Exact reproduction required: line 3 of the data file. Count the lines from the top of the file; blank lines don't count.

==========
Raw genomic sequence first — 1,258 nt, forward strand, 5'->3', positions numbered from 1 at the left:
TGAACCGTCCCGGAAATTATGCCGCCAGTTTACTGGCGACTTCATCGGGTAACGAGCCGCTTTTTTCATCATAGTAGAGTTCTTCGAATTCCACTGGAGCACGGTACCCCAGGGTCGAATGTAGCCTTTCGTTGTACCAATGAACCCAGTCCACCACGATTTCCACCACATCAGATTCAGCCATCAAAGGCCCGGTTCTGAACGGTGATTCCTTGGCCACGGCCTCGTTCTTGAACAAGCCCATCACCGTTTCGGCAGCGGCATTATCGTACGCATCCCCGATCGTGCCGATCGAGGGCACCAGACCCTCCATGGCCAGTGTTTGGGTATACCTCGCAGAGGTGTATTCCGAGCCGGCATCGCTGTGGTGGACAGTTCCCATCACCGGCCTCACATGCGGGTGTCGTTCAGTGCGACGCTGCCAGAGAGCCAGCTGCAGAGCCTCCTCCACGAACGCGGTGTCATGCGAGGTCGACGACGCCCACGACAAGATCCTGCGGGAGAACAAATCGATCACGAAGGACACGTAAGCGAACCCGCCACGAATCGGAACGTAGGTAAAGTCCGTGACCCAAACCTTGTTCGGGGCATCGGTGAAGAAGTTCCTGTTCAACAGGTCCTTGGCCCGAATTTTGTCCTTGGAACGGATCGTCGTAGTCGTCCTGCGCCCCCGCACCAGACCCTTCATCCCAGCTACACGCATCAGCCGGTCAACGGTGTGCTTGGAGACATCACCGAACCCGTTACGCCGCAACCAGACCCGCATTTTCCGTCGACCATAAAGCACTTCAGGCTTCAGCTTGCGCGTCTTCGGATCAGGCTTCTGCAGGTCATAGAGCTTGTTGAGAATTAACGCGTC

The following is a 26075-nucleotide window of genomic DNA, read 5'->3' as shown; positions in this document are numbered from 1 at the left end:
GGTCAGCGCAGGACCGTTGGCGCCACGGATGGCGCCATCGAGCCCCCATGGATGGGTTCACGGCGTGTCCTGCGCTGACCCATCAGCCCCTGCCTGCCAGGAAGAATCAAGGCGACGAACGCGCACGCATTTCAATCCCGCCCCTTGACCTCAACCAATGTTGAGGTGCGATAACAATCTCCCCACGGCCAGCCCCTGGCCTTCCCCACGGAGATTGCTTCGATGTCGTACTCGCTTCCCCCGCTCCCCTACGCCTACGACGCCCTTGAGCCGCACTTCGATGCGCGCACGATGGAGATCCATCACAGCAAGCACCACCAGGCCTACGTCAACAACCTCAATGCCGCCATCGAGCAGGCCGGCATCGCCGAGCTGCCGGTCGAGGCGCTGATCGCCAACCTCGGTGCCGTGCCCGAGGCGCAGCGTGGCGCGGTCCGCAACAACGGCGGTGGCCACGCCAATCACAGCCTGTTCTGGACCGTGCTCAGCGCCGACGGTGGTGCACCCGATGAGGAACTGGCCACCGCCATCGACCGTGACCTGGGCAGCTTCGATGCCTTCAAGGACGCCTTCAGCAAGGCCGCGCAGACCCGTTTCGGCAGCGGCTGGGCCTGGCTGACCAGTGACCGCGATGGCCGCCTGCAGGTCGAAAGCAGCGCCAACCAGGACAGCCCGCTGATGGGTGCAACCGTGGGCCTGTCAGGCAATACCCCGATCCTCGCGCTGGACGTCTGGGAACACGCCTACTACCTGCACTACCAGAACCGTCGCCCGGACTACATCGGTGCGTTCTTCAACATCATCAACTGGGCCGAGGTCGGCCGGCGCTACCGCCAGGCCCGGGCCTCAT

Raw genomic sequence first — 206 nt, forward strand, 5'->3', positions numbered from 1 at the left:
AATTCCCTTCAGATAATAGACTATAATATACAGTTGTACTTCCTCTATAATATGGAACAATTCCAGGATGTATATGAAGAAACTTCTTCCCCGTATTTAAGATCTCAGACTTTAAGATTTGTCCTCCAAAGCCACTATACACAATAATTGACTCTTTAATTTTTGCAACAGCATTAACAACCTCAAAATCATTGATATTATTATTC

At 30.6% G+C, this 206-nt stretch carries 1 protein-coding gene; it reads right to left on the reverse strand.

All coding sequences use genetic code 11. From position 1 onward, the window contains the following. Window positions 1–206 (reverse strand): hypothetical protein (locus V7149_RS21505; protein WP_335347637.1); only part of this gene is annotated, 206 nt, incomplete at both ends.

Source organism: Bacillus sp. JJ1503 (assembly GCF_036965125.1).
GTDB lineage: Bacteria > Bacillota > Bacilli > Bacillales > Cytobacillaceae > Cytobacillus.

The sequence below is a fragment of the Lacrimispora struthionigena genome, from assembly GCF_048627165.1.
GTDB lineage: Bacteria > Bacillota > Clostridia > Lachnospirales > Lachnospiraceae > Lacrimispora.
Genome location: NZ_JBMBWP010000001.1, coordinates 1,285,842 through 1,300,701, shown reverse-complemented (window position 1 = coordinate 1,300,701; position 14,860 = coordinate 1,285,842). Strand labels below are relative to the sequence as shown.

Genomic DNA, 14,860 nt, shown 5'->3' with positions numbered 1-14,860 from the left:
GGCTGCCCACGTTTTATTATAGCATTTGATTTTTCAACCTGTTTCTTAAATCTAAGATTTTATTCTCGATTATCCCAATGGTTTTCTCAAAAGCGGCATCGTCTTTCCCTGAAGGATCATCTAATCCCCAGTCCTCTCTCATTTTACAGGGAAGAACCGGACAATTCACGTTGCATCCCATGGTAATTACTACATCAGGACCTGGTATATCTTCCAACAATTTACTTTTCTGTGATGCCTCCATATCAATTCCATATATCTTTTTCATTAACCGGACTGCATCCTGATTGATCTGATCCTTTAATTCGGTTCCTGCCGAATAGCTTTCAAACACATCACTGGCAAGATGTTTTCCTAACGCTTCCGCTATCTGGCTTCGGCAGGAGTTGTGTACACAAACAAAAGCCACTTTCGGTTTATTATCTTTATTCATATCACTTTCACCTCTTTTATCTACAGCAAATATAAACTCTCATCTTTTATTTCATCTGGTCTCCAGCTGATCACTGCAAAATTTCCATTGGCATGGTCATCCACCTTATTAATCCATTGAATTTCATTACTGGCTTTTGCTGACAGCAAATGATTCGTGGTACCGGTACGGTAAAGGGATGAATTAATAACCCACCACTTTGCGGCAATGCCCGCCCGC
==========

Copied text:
The following is a 26075-nucleotide window of genomic DNA, read 5'->3' as shown; positions in this document are numbered from 1 at the left end: